During the latter part of 1972 I was engaged in a lively discussion with a Jewish friend about religion, life and eternity. As a Christian by conviction I stood firm on what I believed to be the source of all truth, namely the Old and New Testaments. I still have that conviction. My friend, however, perhaps feeling that I had a very narrow perspective on the meaning of life, asked me "Have you ever read any of Emerson's writings?" I replied in the negative, not actually knowing who Emerson was. He then added "Have you ever read the Koran?" In all honesty I should have replied "What is that?" but, to avoid displaying too much ignorance and perhaps confirming his suspicions, I once again simply replied that I had not.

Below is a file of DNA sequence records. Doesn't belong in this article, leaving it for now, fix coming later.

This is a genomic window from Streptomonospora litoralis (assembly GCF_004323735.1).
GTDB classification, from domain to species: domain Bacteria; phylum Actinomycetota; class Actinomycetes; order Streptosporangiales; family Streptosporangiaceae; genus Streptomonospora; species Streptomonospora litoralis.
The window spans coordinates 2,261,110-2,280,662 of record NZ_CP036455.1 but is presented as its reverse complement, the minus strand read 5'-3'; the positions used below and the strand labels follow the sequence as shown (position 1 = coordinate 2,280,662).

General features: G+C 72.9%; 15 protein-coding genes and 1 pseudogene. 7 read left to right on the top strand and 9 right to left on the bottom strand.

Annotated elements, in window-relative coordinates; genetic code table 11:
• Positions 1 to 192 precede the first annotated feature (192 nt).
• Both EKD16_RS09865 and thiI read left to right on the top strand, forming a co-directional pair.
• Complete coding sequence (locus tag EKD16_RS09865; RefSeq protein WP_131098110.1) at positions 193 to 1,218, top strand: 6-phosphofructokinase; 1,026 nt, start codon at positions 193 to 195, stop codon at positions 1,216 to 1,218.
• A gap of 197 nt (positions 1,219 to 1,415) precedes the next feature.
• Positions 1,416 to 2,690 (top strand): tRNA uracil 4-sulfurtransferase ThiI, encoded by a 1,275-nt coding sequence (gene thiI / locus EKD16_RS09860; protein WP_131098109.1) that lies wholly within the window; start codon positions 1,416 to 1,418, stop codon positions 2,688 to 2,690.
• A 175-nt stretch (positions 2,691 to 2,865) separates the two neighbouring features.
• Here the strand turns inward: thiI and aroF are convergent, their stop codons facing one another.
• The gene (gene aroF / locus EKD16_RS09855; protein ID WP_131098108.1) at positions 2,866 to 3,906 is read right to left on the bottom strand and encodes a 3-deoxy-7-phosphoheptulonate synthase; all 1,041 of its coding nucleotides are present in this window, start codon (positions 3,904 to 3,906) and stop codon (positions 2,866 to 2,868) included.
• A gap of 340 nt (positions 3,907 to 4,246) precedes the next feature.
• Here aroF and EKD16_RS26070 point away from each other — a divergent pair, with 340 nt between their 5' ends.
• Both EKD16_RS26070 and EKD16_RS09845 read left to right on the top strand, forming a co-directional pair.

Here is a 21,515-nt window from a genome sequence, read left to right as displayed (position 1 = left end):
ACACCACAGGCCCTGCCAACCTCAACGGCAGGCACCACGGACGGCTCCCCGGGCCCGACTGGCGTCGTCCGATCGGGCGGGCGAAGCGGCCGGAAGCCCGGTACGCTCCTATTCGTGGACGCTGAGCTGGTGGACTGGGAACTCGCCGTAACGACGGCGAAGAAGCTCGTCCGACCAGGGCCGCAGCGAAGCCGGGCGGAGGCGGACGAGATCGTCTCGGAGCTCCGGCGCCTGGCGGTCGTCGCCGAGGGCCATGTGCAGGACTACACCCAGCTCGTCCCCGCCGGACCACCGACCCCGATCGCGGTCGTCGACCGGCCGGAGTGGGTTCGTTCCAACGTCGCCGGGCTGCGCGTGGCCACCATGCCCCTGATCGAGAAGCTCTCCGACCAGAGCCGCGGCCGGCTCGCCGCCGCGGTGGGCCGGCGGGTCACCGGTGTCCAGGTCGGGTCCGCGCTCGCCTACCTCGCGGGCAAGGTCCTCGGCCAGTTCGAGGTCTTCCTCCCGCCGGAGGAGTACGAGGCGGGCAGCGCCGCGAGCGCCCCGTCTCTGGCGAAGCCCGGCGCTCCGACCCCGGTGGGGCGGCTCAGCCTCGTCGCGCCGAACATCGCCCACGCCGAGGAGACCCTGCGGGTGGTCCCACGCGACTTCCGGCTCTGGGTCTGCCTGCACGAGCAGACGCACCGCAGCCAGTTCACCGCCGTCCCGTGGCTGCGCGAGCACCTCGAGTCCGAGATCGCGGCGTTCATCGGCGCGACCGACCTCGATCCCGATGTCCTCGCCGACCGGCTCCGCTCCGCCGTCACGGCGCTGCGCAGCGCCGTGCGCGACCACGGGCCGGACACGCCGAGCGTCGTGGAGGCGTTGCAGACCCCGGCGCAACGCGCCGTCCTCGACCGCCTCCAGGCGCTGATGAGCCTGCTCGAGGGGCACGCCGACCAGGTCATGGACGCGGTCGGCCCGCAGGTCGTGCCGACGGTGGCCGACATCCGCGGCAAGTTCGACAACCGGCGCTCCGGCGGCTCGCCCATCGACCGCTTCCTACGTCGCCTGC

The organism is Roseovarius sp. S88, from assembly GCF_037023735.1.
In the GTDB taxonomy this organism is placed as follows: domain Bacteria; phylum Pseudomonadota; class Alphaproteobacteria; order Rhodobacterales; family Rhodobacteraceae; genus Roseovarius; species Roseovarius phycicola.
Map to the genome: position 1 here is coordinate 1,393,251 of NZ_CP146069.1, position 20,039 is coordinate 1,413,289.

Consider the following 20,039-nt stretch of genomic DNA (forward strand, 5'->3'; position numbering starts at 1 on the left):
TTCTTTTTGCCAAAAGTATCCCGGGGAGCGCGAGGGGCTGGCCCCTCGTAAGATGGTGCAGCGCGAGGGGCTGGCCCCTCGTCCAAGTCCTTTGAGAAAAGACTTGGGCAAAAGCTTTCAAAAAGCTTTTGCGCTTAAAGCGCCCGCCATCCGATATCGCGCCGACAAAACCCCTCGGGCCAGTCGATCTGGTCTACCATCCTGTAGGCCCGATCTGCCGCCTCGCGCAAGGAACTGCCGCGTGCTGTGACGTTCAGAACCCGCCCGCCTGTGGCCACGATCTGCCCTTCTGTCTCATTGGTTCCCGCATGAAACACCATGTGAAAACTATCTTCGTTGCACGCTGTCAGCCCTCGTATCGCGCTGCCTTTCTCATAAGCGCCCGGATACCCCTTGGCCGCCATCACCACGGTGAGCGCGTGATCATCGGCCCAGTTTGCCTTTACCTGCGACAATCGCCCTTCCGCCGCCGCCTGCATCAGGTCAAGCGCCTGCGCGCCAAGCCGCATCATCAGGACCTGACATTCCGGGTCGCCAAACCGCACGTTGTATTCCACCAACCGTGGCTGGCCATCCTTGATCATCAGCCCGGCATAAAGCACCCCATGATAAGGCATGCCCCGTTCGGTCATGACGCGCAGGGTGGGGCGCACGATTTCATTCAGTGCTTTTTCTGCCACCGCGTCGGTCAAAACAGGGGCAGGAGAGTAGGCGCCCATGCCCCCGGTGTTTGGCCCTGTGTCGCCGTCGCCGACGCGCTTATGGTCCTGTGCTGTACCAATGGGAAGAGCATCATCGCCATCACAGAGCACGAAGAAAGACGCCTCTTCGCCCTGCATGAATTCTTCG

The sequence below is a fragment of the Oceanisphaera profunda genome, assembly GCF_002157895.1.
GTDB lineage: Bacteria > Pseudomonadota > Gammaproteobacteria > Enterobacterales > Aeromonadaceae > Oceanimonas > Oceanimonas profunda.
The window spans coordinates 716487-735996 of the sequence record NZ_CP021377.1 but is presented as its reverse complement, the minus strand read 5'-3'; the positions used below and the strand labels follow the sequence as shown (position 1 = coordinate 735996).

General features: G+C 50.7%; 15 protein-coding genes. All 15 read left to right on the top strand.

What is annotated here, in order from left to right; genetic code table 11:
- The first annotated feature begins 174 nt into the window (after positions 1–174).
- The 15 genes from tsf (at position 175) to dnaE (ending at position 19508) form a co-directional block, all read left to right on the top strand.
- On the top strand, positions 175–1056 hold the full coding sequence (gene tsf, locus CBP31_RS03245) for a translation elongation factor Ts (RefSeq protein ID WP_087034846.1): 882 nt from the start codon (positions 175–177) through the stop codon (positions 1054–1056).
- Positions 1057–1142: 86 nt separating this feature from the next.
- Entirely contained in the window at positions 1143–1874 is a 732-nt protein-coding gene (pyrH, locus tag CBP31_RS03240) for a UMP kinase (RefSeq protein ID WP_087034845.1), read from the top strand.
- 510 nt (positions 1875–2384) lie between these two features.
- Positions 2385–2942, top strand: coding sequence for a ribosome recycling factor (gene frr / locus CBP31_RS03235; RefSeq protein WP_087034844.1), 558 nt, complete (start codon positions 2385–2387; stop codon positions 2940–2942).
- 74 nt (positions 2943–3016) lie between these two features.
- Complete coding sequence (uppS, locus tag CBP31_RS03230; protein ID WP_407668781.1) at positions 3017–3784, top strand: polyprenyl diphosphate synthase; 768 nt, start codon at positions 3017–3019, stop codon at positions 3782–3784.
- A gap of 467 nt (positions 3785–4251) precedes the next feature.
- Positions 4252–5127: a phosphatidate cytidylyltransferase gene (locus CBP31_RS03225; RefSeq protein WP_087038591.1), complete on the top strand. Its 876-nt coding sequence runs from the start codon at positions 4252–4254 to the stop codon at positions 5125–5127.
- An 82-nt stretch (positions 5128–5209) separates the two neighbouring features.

Within six months, after becoming involved in Muslim Evangelism, I purchased a copy of Sale's The Koran, one of the most well-known English translations of the original Arabic text. I read it through from cover to cover, making notes as I went along. Most of it made very little sense to me. Thomas Carlyle once said that only a sense of duty would carry an Englishman through the Koran and it was little more than that which kept me going. The sharp differences between Christianity and Islam which appear quite regularly in the book struck me forcefully, however, particularly its denials of the deity and crucifixion of Christ. It was not long before my sole purpose in reading it was to find fault with it and discredit it in favour of the Bible as the sole Word of God. Its haphazard arrangement, lack of chronological sequence and many cliches failed to awaken much interest otherwise in its contents.